Secondary student motivation orientations and standards-based achievement outcomes
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Background. Individual student characteristics such as competence motivation, achievement values, and goal orientations have been related in meaningful ways to task attainment. The standards-based National Certificate of Educational Achievement (NCEA) was developed in New Zealand with the intention of strengthening connections between student learning behaviours and achievement outcomes. Aim. This study investigates interrelationships between self-reported motivation orientations and achievement outcomes on the NCEA, a standards-based, criterionreferenced assessment system for senior secondary students. Sample. Participants were 3,569 Year 11-Year 13 students at 20 nationally representative secondary schools in New Zealand. Method. Survey data were factor analysed followed by regression analyses to examine relationships across demographic factors, self-report survey results, and NCEA achievement outcomes. Results. Several theoretically meaningful self-reported motivation orientations were strongly related to actual achievement including doing my best (high achievement) and doing just enough (low achievement). These dimensions varied by gender, ethnicity, and school zone decile. Conclusions. These findings illustrate how particular design features of a standards based assessment system relate to student attitudes and achievement. They also highlight the need for longitudinal research to investigate patterns over time as well as the possible impact of interventions to alter motivation and/or academic task performance.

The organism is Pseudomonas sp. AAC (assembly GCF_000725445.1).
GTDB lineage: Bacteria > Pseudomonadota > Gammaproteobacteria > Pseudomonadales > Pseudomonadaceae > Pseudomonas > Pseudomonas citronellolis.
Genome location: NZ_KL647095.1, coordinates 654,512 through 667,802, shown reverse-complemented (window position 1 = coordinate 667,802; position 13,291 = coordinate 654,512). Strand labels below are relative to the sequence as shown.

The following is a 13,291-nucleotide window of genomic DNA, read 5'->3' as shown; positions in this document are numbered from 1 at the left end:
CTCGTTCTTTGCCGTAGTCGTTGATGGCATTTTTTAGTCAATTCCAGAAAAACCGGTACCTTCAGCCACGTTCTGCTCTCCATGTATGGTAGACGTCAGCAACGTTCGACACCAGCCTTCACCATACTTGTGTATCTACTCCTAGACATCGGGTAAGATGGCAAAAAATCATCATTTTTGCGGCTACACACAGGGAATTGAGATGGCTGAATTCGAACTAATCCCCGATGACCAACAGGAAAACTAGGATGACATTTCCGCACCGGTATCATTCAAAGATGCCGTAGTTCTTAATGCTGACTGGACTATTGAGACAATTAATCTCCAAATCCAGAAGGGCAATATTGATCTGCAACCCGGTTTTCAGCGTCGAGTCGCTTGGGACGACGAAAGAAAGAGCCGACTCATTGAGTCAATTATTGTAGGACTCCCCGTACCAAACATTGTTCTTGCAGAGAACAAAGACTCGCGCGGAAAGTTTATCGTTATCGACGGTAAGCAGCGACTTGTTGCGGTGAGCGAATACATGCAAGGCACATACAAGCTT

British Journal of Educational Psychology